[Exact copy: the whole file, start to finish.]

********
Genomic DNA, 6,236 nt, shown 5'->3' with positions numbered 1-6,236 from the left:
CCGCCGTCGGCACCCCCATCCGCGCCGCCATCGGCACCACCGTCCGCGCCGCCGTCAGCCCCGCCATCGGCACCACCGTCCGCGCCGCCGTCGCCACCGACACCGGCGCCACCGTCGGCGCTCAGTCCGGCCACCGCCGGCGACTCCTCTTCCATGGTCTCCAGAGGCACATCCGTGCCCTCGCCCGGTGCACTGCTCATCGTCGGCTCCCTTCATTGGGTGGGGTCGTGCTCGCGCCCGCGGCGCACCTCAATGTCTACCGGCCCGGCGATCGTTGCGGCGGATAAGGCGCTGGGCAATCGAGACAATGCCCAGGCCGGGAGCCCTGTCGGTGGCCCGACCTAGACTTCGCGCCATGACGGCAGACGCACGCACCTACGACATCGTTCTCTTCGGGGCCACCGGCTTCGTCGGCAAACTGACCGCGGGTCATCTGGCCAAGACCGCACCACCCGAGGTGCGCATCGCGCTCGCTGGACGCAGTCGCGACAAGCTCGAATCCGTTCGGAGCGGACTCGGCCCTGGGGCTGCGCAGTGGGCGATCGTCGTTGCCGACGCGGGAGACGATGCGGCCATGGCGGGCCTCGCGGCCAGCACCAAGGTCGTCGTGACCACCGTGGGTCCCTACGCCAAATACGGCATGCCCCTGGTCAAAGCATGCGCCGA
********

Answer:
Genomic DNA, 6,236 nt, shown 5'->3' with positions numbered 1-6,236 from the left:
CCGCCGTCGGCACCCCCATCCGCGCCGCCATCGGCACCACCGTCCGCGCCGCCGTCAGCCCCGCCATCGGCACCACCGTCCGCGCCGCCGTCGCCACCGACACCGGCGCCACCGTCGGCGCTCAGTCCGGCCACCGCCGGCGACTCCTCTTCCATGGTCTCCAGAGGCACATCCGTGCCCTCGCCCGGTGCACTGCTCATCGTCGGCTCCCTTCATTGGGTGGGGTCGTGCTCGCGCCCGCGGCGCACCTCAATGTCTACCGGCCCGGCGATCGTTGCGGCGGATAAGGCGCTGGGCAATCGAGACAATGCCCAGGCCGGGAGCCCTGTCGGTGGCCCGACCTAGACTTCGCGCCATGACGGCAGACGCACGCACCTACGACATCGTTCTCTTCGGGGCCACCGGCTTCGTCGGCAAACTGACCGCGGGTCATCTGGCCAAGACCGCACCACCCGAGGTGCGCATCGCGCTCGCTGGACGCAGTCGCGACAAGCTCGAATCCGTTCGGAGCGGACTCGGCCCTGGGGCTGCGCAGTGGGCGATCGTCGTTGCCGACGCGGGAGACGATGCGGCCATGGCGGGCCTCGCGGCCAGCACCAAGGTCGTCGTGACCACCGTGGGTCCCTACGCCAAATACGGCATGCCCCTGGTCAAAGCATGCGCCGA